In January 1925, the children of Nome, Alaska, were dying. They were suffering from diphtheria. The town’s only physician, Dr. Curtis Welch, feared the epidemic would spread throughout Nome’s population of 1,400. He set up a quarantine but knew that only an antitoxin serum—that was more than a 1,000 miles away in Anchorage—could ward off the fast-spreading disease.
Sea transport of the much-needed medicine was impossible because of Nome’s ice-choked harbor, and 1920s-era, open-cockpit airplanes could not fly in Alaska’s subzero temperatures. The closest train station was 700 miles away in Nenana. The only hope was conveyance by dogsled. On the night of January 27, 1925, a train arrived in Nenana with a 20-pound package of serum wrapped in protective fur. Musher “Wild Bill” Shannon secured the parcel to his sled, gave the signal to his nine malamutes and drove off on the Iditarod Trail—originally a mail and supply route—on the first leg of a 674-mile race to Nome through rugged wilderness and across frozen waterways.
Now, each March since 1973, the Iditarod Trail Sled Dog Race commemorates that event, the trail itself and the sled-dog culture. But the conditions for the 2016 Iditarod race were certainly a far cry from those in 1925.
Iditarod: an alternative Arctic
On that night in 1925, when a railroad conductor handed Shannon the serum, the temperature was close to minus 60 degrees Fahrenheit. Although he ran next to his sled at times to raise his body temperature, he still developed hypothermia and frostbite on the 52-mile trip to Tolovana, where he handed off the serum to the second dog team. In all, more than 150 dogs and 20 drivers participated in the relay. Four dogs—including three of Shannon’s dogs that perished from frostbitten lungs—died, and the mushers battled temps that sometimes dropped to 85 degrees below zero.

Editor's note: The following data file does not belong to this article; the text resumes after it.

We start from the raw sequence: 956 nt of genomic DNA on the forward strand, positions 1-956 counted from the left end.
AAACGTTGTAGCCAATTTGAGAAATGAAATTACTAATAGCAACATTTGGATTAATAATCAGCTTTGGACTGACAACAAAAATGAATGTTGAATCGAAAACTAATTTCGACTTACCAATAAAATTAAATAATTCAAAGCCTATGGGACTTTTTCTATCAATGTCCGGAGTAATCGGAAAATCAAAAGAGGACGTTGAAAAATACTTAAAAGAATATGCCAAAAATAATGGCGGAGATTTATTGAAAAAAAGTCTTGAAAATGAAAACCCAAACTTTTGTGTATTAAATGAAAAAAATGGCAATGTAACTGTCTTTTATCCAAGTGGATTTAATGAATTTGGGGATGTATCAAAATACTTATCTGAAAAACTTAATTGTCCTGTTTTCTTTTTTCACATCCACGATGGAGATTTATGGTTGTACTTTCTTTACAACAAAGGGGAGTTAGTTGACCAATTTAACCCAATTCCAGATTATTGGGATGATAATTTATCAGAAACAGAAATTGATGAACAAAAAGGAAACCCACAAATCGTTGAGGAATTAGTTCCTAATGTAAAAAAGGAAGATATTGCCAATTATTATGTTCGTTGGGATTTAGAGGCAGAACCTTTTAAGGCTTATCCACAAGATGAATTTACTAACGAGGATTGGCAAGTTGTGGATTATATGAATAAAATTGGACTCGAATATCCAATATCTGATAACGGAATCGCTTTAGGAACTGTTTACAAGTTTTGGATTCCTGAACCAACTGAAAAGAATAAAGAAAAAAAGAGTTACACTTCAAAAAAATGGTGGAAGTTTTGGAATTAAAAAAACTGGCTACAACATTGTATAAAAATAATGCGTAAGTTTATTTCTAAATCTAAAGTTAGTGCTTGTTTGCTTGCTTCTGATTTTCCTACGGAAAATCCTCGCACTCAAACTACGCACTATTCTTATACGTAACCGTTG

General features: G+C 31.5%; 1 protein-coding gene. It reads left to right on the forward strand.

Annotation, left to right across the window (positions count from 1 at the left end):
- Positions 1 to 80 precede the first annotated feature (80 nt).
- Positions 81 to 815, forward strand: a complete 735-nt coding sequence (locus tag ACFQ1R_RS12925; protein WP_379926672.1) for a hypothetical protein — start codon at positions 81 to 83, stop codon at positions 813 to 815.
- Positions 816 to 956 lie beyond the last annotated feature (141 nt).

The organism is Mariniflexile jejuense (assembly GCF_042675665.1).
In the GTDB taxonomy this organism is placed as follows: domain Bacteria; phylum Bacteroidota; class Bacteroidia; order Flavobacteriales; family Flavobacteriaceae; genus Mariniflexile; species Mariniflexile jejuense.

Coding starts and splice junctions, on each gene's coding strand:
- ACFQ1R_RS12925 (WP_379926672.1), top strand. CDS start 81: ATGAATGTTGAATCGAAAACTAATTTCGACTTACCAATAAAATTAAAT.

The modern Iditarod course traditionally runs a distance of about 1,150 miles. It starts in Anchorage each year on the first Saturday in March and ends when the last musher reaches Nome. However, the official start to the 2016 Iditarod was moved to Willow, about 50 miles north, due to lack of snow. The National Weather Service reported that the Anchorage area got just 1.8 inches of fresh snowfall in February, far less than the normal 10.9 inches. To make the “ceremonial” start in Anchorage possible, the Alaska Railroad sent a trainload of snow from Fairbanks, which is about 360 miles north. A warmer than average winter also interfered with Iditarod 2015. The official start for that race was moved 225 miles north because of inadequate snow in the Anchorage area.
Just last month, scientists reported that 2015 was the hottest year in the historical record—breaking a mark set the year before, in 2014. Although an El Niño weather pattern, one of the largest in a century, is releasing an immense amount of heat from the Pacific Ocean into the atmosphere and is partly to blame, the bulk of the record-setting heat is a consequence of our planet’s warming caused by human emissions of greenhouse gases.
Much of that warming has been concentrated in the Arctic; and in Alaska, temperatures are rising twice as fast as the global average. I can’t help but see the most recent Iditarod races as illustrations of this.
American Birkebiner: a warmer Wisconsin
Here, in my home state of Wisconsin, another winter tradition may be going extinct. The annual American Birkebeiner, a cross-country ski race that runs from Cable to Hayward, Wisconsin—and which typically draws internationally-known Olympians—has fallen on hard times in recent years. The average daily temperature in northern Wisconsin in January ranges from 20 to 24 degrees Fahrenheit. The 2016 race was held on January 19, which registered 39 degrees Fahrenheit.
Like most of you, I am happy to see spring coming. But I don’t worry about spring and summer and fall. It’s winter that I fear will disappear, so the end of each one makes me wonder if another will arrive.
I think what is happening with the Iditarod and the American Birkebeiner are harbingers of a future I’m not crazy about. I grew up with the stories from Jack London, novels such as Mrs. Mike and the heroic tale of Balto, the sled dog who carried the diphtheria serum on the “Great Race of Mercy.” I wonder if the stories of such Northern adventures and heroic sled dogs will have any relevance or meaning for children three decades from now.
Meanwhile, my own cross-country skis gather dust in the garage.
Here’s to finding your true places and natural habitats,